Sanchez, Carlos Alberto

Sanchez, Carlos Alberto

  • Full Professor of Philosophy
  • President's Scholar, 2018
  • Advisor for the Graduate Program in Philosophy 
  • Chair of the Committee on Hispanics for the American Philosophical Association 




Preferred: (408) 924-7581

Office Hours

For Fall 2020: online; email for appointment.


                      ||Books, Monographs, and Anthologies||


  1. Emilio Uranga's Analysis of Mexican Being: Translation and Critical Introduction. Bloomsbury (forthcoming).
  2. A Sense of Brutality: Philosophy and Narco Culture. Amherst College Press, 2020 (forthcoming).
  3. The Disintegration of Community: On Jorge Portilla's Social and Political Philosophy, co-written with Francisco Gallegos. State University of New York Press, 2020 (forthcoming).
  4. Mexican Philosophy in the 20th Century: Essential Readings, co-edited with Robert E. Sanchez. Oxford University Press, 2017. 
  5. Contingency and Committment: Mexican Existentialism and the Place of Philosophy. State University of New York Press, 2016. 
  6. The Suspension of Seriousness: On the Phenomenology of Jorge Portilla. State University of New York Press, 2012. 
  7. From Epistemic Justification to Philosophical Authenticity: A Study of Husserl's Phenomenological Epistemology. LAP Lambert Academic Publishing, 2010.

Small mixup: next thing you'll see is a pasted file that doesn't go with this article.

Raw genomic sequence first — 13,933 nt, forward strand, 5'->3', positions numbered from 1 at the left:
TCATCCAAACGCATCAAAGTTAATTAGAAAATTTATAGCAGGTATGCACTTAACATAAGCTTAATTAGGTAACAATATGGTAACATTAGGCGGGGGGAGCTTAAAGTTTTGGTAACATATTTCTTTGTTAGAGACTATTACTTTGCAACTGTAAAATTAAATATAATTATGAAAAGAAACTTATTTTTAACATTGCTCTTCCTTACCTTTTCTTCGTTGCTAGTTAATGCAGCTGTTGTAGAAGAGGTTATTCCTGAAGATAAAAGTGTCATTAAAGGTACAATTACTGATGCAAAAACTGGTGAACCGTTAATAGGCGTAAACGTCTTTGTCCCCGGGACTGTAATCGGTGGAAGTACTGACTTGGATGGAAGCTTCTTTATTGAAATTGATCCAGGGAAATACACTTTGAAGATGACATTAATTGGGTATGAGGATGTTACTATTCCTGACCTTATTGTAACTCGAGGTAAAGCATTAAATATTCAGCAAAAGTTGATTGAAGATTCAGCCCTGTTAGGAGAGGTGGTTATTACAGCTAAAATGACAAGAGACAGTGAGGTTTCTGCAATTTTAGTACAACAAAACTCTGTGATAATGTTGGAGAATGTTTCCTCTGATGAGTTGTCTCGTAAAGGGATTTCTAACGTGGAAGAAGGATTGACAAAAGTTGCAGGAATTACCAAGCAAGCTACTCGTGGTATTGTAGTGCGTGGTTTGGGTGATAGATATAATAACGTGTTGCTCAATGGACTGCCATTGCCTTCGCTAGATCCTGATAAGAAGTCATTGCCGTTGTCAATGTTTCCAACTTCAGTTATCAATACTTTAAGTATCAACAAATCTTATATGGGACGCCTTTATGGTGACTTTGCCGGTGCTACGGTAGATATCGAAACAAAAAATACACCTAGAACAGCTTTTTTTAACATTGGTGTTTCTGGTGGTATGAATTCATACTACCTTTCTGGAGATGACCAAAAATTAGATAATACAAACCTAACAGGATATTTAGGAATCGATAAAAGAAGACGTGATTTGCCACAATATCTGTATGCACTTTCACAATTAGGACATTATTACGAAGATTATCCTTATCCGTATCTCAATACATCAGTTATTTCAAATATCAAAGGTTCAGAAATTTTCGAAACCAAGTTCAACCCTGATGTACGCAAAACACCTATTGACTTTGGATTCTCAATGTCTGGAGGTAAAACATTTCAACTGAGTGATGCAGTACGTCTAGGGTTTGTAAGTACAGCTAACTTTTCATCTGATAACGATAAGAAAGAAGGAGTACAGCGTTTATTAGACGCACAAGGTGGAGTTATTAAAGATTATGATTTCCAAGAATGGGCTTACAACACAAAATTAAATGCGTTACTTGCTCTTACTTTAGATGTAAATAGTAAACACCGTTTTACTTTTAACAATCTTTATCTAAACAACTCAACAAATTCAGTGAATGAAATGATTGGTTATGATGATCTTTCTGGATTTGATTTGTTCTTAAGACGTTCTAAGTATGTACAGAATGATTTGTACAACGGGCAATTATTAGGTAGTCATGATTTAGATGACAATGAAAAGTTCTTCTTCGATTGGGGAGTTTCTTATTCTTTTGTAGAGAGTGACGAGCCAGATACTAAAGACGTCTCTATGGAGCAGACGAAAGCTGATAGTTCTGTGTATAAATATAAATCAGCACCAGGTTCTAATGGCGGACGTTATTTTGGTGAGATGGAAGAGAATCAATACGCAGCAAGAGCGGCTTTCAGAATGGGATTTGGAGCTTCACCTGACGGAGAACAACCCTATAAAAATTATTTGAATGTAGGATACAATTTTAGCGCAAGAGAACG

8. The Thought and Social Engagement in the Mexican American Philosophy of John H. Haddox: A Collection of Critical Appraisals, co-edited with Jules Simon. Edwin Mellen Press, 2010. Nominated for the 2012 Americo Peredes Book Award. 



                                                    ||On the Web||



  • Doctor of Philosophy, Philosophy, University of New Mexico, 2006
  • Bachelor of Science, Advertising, San Jose State University, 1998


Licenses and Certificates




I was born in Anaheim, California in 1975. I attended elementary school in Mexico (Michoacan); junior high and high school in King City, California, graduating in 1994. I received a Bachelors of Science from the School of Journalism and Mass Communication at San Jose State University in 1998, a Masters in Philosophy from the same place, and a PhD in Philosophy from The University of New Mexico, in Albuquerque, NM, in 2006. 

My past research has dealt primarily with the history of Mexican philosophy. Currently, I am actively exploring topics in the phenomenology of faith, the philosophy of violence, and the philosophies of original peoples (esp. indigneous philosophies of Mexico). These are three seperate areas of research ultimately connected by my common interest in Latin American intellectual and cultural traditions.